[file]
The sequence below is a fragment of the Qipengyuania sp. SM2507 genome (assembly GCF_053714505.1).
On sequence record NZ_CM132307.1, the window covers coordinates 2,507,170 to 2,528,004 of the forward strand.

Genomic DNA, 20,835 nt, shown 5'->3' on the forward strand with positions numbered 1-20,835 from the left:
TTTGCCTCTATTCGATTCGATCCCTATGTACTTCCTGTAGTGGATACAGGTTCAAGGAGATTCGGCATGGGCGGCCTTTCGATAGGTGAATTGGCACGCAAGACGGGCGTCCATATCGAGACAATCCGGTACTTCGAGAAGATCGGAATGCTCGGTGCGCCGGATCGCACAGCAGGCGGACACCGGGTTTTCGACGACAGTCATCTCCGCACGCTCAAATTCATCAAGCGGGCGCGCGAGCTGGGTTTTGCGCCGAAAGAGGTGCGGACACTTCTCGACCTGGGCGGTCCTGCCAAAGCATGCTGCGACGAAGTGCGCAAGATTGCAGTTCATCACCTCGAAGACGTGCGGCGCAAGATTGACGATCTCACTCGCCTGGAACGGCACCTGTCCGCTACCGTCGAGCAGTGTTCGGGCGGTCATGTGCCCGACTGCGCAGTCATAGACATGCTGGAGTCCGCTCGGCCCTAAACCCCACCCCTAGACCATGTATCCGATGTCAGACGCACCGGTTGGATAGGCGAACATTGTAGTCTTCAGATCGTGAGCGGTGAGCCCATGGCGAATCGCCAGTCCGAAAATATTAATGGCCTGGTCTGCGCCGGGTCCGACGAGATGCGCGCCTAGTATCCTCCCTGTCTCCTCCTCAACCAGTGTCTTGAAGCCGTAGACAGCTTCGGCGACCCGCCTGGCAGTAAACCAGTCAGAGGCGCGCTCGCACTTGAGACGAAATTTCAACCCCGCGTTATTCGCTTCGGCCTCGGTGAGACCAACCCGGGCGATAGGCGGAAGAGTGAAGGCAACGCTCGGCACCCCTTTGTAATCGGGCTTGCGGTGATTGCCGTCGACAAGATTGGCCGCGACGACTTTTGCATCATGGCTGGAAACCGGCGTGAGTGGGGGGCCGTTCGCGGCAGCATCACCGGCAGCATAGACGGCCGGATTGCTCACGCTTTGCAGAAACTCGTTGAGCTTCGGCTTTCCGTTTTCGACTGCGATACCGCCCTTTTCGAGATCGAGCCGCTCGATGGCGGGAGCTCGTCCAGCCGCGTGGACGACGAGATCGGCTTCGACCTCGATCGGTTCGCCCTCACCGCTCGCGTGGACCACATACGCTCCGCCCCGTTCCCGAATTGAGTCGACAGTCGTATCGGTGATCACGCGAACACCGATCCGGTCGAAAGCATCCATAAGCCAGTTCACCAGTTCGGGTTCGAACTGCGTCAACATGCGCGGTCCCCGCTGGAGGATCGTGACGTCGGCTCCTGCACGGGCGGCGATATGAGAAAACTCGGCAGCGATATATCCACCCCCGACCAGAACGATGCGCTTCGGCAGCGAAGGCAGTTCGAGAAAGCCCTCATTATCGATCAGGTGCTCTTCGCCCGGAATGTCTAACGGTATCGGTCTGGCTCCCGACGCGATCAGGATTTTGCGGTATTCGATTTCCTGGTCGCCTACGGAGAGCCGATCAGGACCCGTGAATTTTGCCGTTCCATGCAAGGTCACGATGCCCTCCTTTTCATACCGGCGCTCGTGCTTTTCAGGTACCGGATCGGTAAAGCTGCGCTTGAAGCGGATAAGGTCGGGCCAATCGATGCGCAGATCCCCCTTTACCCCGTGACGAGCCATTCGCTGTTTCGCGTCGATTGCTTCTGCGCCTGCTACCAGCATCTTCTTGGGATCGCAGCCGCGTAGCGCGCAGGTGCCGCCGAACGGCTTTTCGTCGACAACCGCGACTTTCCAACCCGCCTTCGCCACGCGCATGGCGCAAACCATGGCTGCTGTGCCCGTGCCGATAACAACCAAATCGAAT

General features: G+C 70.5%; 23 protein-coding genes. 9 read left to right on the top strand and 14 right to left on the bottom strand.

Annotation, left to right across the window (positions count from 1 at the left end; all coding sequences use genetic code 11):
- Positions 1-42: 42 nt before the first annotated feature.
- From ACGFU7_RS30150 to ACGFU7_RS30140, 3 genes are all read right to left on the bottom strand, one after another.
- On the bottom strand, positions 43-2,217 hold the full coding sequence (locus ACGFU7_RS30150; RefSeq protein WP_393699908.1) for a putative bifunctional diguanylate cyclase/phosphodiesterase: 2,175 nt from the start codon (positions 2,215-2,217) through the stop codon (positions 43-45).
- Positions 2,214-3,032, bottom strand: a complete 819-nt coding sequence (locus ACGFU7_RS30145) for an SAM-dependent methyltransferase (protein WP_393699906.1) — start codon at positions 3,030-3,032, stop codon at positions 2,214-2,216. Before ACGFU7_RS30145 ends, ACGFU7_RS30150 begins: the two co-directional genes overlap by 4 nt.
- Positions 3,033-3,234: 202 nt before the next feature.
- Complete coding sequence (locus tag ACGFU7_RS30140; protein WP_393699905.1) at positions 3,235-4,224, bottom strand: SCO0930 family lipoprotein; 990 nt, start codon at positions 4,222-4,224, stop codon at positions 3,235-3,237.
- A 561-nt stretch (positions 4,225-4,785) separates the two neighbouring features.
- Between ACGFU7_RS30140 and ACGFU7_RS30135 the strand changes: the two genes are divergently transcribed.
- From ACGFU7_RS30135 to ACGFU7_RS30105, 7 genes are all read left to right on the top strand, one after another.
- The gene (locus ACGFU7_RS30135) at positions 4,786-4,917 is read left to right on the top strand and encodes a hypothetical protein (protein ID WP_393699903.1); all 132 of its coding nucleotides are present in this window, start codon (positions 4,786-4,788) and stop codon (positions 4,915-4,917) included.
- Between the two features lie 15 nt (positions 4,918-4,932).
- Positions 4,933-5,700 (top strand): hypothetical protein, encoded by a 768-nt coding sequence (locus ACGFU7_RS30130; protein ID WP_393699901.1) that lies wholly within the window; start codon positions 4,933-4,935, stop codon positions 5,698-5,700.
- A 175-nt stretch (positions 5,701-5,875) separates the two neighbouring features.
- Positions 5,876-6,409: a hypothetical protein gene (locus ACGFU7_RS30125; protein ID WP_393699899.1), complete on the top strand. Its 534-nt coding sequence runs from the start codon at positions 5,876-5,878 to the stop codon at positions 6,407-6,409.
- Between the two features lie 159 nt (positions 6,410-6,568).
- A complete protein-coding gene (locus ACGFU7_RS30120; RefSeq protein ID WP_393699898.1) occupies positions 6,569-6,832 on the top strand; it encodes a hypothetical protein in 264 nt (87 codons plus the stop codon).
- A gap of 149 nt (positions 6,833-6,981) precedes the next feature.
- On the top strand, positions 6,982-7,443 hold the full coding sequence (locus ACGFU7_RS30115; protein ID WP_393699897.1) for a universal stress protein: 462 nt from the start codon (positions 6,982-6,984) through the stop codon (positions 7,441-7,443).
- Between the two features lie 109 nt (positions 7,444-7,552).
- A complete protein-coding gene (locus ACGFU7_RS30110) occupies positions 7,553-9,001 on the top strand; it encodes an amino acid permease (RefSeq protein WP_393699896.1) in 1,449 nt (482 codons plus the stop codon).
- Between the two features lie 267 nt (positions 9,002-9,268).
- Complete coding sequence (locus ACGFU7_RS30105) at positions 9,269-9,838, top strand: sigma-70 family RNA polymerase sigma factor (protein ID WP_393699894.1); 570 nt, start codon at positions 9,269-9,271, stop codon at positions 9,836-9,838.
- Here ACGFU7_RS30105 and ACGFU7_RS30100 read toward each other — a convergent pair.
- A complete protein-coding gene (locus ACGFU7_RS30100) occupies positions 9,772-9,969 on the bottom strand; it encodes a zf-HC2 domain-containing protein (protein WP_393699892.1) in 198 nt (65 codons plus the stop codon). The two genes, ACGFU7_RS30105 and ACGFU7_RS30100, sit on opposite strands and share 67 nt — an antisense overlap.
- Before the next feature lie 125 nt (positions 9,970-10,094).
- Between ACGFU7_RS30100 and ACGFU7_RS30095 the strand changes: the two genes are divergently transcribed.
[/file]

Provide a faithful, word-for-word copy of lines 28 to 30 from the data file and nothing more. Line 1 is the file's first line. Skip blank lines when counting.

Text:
- Complete coding sequence (locus ACGFU7_RS30105) at positions 9,269-9,838, top strand: sigma-70 family RNA polymerase sigma factor (protein ID WP_393699894.1); 570 nt, start codon at positions 9,269-9,271, stop codon at positions 9,836-9,838.
- Here ACGFU7_RS30105 and ACGFU7_RS30100 read toward each other — a convergent pair.
- A complete protein-coding gene (locus ACGFU7_RS30100) occupies positions 9,772-9,969 on the bottom strand; it encodes a zf-HC2 domain-containing protein (protein WP_393699892.1) in 198 nt (65 codons plus the stop codon). The two genes, ACGFU7_RS30105 and ACGFU7_RS30100, sit on opposite strands and share 67 nt — an antisense overlap.